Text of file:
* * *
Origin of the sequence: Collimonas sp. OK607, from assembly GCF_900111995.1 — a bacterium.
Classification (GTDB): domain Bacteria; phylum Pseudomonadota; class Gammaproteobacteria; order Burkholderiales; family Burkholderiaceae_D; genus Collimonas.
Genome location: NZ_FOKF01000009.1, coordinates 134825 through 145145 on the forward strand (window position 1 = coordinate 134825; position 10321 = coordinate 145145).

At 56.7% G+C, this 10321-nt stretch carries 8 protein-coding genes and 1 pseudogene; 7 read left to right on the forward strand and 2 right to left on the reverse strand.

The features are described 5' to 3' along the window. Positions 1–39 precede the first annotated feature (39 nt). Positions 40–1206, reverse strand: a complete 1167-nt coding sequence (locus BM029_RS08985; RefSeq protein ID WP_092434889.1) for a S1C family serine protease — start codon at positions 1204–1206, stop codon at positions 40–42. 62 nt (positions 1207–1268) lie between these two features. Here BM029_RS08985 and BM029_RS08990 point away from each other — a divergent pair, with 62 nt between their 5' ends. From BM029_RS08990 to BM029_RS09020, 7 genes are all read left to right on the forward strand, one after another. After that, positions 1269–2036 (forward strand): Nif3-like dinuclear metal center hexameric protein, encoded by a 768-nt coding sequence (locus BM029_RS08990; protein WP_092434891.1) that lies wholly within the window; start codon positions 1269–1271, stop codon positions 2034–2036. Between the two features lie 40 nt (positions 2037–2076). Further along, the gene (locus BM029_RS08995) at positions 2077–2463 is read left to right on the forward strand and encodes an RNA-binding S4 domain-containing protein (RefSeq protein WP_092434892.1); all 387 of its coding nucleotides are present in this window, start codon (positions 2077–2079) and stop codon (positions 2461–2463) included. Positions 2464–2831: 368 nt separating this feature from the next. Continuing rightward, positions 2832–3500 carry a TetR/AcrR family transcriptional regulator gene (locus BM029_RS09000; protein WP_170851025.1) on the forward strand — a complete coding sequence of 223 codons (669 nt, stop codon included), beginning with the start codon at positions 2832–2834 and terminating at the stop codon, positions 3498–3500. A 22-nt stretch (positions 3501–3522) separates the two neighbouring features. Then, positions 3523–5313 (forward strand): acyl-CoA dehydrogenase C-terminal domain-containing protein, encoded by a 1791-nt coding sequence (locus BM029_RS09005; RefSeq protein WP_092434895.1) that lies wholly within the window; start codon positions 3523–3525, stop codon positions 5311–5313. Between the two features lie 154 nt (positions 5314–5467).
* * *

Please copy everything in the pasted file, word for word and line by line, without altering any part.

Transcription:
Origin of the sequence: Collimonas sp. OK607, from assembly GCF_900111995.1 — a bacterium.
Classification (GTDB): domain Bacteria; phylum Pseudomonadota; class Gammaproteobacteria; order Burkholderiales; family Burkholderiaceae_D; genus Collimonas.
Genome location: NZ_FOKF01000009.1, coordinates 134825 through 145145 on the forward strand (window position 1 = coordinate 134825; position 10321 = coordinate 145145).

At 56.7% G+C, this 10321-nt stretch carries 8 protein-coding genes and 1 pseudogene; 7 read left to right on the forward strand and 2 right to left on the reverse strand.

The features are described 5' to 3' along the window. Positions 1–39 precede the first annotated feature (39 nt). Positions 40–1206, reverse strand: a complete 1167-nt coding sequence (locus BM029_RS08985; RefSeq protein ID WP_092434889.1) for a S1C family serine protease — start codon at positions 1204–1206, stop codon at positions 40–42. 62 nt (positions 1207–1268) lie between these two features. Here BM029_RS08985 and BM029_RS08990 point away from each other — a divergent pair, with 62 nt between their 5' ends. From BM029_RS08990 to BM029_RS09020, 7 genes are all read left to right on the forward strand, one after another. After that, positions 1269–2036 (forward strand): Nif3-like dinuclear metal center hexameric protein, encoded by a 768-nt coding sequence (locus BM029_RS08990; protein WP_092434891.1) that lies wholly within the window; start codon positions 1269–1271, stop codon positions 2034–2036. Between the two features lie 40 nt (positions 2037–2076). Further along, the gene (locus BM029_RS08995) at positions 2077–2463 is read left to right on the forward strand and encodes an RNA-binding S4 domain-containing protein (RefSeq protein WP_092434892.1); all 387 of its coding nucleotides are present in this window, start codon (positions 2077–2079) and stop codon (positions 2461–2463) included. Positions 2464–2831: 368 nt separating this feature from the next. Continuing rightward, positions 2832–3500 carry a TetR/AcrR family transcriptional regulator gene (locus BM029_RS09000; protein WP_170851025.1) on the forward strand — a complete coding sequence of 223 codons (669 nt, stop codon included), beginning with the start codon at positions 2832–2834 and terminating at the stop codon, positions 3498–3500. A 22-nt stretch (positions 3501–3522) separates the two neighbouring features. Then, positions 3523–5313 (forward strand): acyl-CoA dehydrogenase C-terminal domain-containing protein, encoded by a 1791-nt coding sequence (locus BM029_RS09005; RefSeq protein WP_092434895.1) that lies wholly within the window; start codon positions 3523–3525, stop codon positions 5311–5313. Between the two features lie 154 nt (positions 5314–5467).